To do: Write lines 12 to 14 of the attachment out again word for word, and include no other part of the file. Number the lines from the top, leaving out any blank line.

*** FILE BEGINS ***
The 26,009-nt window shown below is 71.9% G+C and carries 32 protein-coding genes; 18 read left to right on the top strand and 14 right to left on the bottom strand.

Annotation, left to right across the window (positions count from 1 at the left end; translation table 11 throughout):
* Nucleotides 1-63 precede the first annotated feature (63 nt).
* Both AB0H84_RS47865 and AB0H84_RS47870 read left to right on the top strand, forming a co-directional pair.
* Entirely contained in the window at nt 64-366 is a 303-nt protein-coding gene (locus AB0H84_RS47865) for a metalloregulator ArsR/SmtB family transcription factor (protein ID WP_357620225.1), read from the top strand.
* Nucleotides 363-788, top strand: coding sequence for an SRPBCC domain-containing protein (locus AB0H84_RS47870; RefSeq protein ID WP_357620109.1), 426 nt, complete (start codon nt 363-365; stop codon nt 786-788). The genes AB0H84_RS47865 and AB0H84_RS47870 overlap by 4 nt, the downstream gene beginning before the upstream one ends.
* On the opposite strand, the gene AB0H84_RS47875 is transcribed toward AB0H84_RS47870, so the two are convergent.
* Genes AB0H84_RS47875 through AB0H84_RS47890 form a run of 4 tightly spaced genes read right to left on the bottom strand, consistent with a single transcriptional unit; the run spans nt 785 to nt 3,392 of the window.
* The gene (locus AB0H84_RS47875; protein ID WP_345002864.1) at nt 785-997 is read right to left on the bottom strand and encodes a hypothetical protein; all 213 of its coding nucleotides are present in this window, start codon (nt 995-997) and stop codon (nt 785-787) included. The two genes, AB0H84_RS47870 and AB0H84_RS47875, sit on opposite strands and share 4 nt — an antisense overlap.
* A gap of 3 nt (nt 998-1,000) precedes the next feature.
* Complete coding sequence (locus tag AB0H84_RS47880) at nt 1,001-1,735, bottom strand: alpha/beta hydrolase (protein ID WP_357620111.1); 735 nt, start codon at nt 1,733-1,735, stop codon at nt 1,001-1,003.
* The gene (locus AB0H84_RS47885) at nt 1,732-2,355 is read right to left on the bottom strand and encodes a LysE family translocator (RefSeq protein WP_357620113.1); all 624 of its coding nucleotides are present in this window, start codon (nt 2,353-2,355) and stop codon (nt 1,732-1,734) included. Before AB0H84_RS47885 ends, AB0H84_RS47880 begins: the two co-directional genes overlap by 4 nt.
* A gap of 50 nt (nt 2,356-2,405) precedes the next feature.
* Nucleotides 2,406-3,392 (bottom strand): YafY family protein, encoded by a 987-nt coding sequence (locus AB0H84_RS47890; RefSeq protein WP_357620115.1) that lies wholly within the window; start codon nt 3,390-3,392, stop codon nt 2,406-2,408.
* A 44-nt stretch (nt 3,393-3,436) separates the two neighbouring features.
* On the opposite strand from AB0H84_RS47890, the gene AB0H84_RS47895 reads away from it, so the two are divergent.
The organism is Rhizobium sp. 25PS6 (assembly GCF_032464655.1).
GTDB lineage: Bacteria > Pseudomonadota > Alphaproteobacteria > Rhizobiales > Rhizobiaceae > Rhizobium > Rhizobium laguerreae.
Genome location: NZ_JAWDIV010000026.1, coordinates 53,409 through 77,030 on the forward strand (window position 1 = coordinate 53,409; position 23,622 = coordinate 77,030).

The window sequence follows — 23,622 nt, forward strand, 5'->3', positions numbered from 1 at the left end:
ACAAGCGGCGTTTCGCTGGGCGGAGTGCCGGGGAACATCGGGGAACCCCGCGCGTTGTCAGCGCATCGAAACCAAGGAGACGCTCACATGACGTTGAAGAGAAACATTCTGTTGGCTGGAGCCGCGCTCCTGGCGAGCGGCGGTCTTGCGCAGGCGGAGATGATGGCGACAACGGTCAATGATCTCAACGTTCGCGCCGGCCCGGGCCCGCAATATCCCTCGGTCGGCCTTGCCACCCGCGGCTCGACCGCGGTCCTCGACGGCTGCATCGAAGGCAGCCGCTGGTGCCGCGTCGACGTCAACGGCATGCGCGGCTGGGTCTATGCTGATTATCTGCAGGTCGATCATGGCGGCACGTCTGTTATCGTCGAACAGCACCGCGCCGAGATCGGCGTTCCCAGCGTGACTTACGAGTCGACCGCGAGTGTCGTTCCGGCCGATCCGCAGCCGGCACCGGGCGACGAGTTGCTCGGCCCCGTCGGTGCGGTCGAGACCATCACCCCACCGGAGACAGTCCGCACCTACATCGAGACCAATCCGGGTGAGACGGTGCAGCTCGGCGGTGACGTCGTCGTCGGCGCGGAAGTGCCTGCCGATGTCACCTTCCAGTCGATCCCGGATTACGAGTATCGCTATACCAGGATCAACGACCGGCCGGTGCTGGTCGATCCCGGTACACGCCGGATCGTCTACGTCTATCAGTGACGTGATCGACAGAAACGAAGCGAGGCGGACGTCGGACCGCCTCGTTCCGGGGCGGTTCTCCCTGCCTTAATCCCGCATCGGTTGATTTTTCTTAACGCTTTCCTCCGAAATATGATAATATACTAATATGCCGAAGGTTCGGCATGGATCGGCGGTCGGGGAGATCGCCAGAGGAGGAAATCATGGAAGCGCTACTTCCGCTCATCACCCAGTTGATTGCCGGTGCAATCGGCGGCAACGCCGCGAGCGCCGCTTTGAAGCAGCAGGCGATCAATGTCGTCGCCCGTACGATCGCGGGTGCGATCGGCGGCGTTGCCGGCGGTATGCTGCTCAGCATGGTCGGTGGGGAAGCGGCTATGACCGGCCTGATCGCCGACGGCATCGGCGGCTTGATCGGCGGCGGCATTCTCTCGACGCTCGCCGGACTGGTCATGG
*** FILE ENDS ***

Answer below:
* The gene (locus AB0H84_RS47885) at nt 1,732-2,355 is read right to left on the bottom strand and encodes a LysE family translocator (RefSeq protein WP_357620113.1); all 624 of its coding nucleotides are present in this window, start codon (nt 2,353-2,355) and stop codon (nt 1,732-1,734) included. Before AB0H84_RS47885 ends, AB0H84_RS47880 begins: the two co-directional genes overlap by 4 nt.
* A gap of 50 nt (nt 2,356-2,405) precedes the next feature.
* Nucleotides 2,406-3,392 (bottom strand): YafY family protein, encoded by a 987-nt coding sequence (locus AB0H84_RS47890; RefSeq protein WP_357620115.1) that lies wholly within the window; start codon nt 3,390-3,392, stop codon nt 2,406-2,408.